Oct. 28, 2014 - News recently came out that a wood trim manufacturer, Lewis Mouldings and Wood Specialities in Nova Scotia, has received funding from both the federal and provincial governments to buy the equipment to turn more of the mill’s sawdust and chips into briquettes. It’s a great solution for a company that found itself without a customer for its residuals after the permanent closure of the local paper mill. Jamie Lewis, the general manager of the company, told The Chronicle Herald that the writing was on the wall for the pulp and paper industry back in 2008 when the company decided to invest in its first wood fibre compressing machine and launched Fiber Fuel wood briquettes. The process takes the wood waste from the Eastern White Pine that is used to manufacture moulding and compresses it into two-pound bricks under very high pressure. No binders or glues are added to the wood waste. They can be used in any wood-burning appliance in place of logs; burning longer and cleaner than firewood. After a few years of pressing sawdust into fuel briquettes, the company has 50 dealers across the Maritimes with interest coming from the U.S. The $430,500 received from the federal and provincial governments will go to buying a second compressor and a biomass dryer to boost its briquette production by 400 per cent. The province is facing a firewood shortage, making briquettes a good option and the company has been unable to keep up with demand. But the most promising aspect is that the product is made of residuals from the sawmills and therefore provides a new revenue stream where one had recently dried up. On a recent trip to Sault Ste. Marie, I spoke with a former employee of the town’s failed paper mill. I saw that what was once a region with several sawmills has only a couple still in operation. The forest in Algoma is prized for its white birch, but without an operating paper mill, the region’s sawmills face an uphill battle to stay in the black. Logging roads are overgrown and logging activity is generally restricted to primary roads. In B.C., it’s the beetle-killed trees that have lost their value as sawlogs, causing mill closures in traditional forestry towns. And though the dry, brittle logs can’t be turned into lumber, they can be used for briquettes, wood pellets or other wood fibre-based products. That’s why the news is so promising that Lewis Mouldings and Wood Specialities has found funding and success in its briquette business. The forest industry must look to new solutions rather than rely on past partnerships to form viable business plans that will provide sustainable growth for the future. Fresh perspectives are required to take advantage of the emerging opportunities and there’s a new generation of forestry professionals who are poised to seize them. Congratulations to the ten exceptional people we’ve chosen for this year’s Top 10 under 40. Forestry grads are in demand and our winners are good examples of what can be accomplished in forestry today (see page 20 for profiles of our chosen winners). Economic challenges, fibre supply limits and shifts in consumer habits are some of the issues currently impacting the forest industry but Canada’s forests hold the potential to heal many of our country’s challenges as well, most notably as fossil fuels become more expensive both financially and environmentally. Sawmills can’t operate alone. A healthy forest industry is able to find markets for different species and make use of every part of the trees harvested to make a variety of products that are in demand. As the demand for paper products diminishes, there are new uses for wood fibre emerging. Briquettes, pellets and advanced biofuels are only some of the solutions that can be incorporated into a more robust industry and there will be more ideas to come.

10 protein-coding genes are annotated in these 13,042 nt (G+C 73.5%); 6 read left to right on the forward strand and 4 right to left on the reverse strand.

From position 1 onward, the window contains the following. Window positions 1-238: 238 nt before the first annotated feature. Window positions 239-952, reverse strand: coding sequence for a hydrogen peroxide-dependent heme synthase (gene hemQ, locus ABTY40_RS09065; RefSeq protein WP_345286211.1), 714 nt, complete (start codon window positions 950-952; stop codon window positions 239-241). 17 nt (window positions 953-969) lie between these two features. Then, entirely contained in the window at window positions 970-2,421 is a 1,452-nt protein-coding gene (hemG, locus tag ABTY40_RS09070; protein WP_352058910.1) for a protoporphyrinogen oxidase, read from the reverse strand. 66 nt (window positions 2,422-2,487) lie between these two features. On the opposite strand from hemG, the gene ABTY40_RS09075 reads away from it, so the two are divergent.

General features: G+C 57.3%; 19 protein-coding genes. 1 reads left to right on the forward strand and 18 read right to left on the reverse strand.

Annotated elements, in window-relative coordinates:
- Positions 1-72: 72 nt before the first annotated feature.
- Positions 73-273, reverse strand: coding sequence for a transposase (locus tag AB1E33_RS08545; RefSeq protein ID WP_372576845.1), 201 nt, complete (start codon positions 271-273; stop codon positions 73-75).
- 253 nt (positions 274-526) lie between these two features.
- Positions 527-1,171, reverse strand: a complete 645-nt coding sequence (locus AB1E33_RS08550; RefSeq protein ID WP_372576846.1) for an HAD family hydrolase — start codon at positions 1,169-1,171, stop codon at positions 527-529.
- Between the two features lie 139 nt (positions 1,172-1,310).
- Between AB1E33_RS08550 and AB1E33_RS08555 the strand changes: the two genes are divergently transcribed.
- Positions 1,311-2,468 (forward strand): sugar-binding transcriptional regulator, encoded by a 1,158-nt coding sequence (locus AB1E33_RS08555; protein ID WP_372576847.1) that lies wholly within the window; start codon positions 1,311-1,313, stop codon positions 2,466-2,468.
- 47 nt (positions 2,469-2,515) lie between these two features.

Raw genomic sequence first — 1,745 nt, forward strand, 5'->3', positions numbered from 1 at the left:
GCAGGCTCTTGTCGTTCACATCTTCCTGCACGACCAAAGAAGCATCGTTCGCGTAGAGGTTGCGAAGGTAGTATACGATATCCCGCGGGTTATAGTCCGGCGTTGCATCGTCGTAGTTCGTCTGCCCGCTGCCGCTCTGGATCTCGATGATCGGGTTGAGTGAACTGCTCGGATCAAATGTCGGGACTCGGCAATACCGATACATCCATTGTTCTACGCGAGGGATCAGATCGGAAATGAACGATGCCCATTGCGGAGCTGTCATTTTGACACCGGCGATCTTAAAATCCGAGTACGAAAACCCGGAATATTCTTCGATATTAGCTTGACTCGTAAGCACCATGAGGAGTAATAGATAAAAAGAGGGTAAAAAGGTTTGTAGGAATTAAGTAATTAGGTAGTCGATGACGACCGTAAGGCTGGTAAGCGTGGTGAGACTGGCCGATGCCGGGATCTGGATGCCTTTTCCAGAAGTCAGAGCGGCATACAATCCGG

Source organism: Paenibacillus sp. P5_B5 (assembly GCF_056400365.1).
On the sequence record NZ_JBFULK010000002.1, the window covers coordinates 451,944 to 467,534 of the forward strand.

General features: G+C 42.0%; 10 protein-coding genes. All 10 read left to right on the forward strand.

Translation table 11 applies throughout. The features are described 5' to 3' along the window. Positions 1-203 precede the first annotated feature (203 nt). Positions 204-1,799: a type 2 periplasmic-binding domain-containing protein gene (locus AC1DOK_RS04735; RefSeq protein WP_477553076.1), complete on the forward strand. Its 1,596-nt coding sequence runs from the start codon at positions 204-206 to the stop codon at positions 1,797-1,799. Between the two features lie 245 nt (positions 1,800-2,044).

October 21, 2014, Victoria, B.C. – On the heels of the latest explosion in the B.C. wood products industry, it has been suggested that perhaps WorkSafeBC needs to have more clout in order to get compliance from the industry. According to an opinion piece by Globe and Mail political reporter Justine Hunter, failed inspections at wood products facilities across B.C. have been met with little penalty based on the regulations currently in place. Gord Macatee had been brought in to WorkSafeBC to repair the agency’s reputation after the explosions in Burns Lake and Prince George in 2012 were seen as preventable. Macatee presented a report that included 43 recommendations back in June, including the fact that the agency needs more clout to get industry compliance. In recent months, the Wood Pellet Association of Canada has worked vigorously in conjunction with WorkSafeBC to try and mitigate combustible dust concerns. However, the latest explosion at Pinnacle’s pellet mill in Burns Lake has brought the issue back to the forefront. Macatee’s recommendations could result in new legislation this fall. However, the current workload in overseeing the combustible dust issue has stretched WorkSafeBC’s resources, and continued increased attention would only diminish time and resources available for other important projects. To read Hunter’s full opinion piece, CLICK HERE